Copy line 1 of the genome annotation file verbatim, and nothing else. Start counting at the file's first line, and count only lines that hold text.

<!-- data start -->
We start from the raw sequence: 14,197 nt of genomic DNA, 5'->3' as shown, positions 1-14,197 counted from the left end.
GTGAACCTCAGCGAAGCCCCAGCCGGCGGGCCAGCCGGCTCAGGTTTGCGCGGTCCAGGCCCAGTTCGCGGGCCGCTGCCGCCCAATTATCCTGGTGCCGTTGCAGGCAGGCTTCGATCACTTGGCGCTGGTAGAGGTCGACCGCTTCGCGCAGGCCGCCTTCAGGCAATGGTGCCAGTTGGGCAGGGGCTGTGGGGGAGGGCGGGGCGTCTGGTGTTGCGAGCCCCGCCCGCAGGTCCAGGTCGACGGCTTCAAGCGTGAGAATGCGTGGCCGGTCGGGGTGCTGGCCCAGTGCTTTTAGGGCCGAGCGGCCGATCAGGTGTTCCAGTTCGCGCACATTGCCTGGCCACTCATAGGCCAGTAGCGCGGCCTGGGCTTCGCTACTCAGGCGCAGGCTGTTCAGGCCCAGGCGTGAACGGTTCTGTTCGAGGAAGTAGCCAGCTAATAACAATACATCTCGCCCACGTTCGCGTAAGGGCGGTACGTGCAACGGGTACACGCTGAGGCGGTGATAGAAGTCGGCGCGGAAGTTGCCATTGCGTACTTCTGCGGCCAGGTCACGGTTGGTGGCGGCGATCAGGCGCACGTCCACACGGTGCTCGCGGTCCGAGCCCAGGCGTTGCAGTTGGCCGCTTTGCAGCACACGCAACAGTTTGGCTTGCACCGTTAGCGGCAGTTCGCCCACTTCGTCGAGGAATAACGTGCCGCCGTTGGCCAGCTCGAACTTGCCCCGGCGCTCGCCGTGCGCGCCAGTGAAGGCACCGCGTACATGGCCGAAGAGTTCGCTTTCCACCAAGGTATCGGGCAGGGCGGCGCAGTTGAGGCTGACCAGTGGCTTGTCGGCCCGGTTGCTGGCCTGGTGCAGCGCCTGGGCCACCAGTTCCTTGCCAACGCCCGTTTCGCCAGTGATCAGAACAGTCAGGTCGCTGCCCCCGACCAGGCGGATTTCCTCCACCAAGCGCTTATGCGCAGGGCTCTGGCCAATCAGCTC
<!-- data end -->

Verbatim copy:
We start from the raw sequence: 14,197 nt of genomic DNA, 5'->3' as shown, positions 1-14,197 counted from the left end.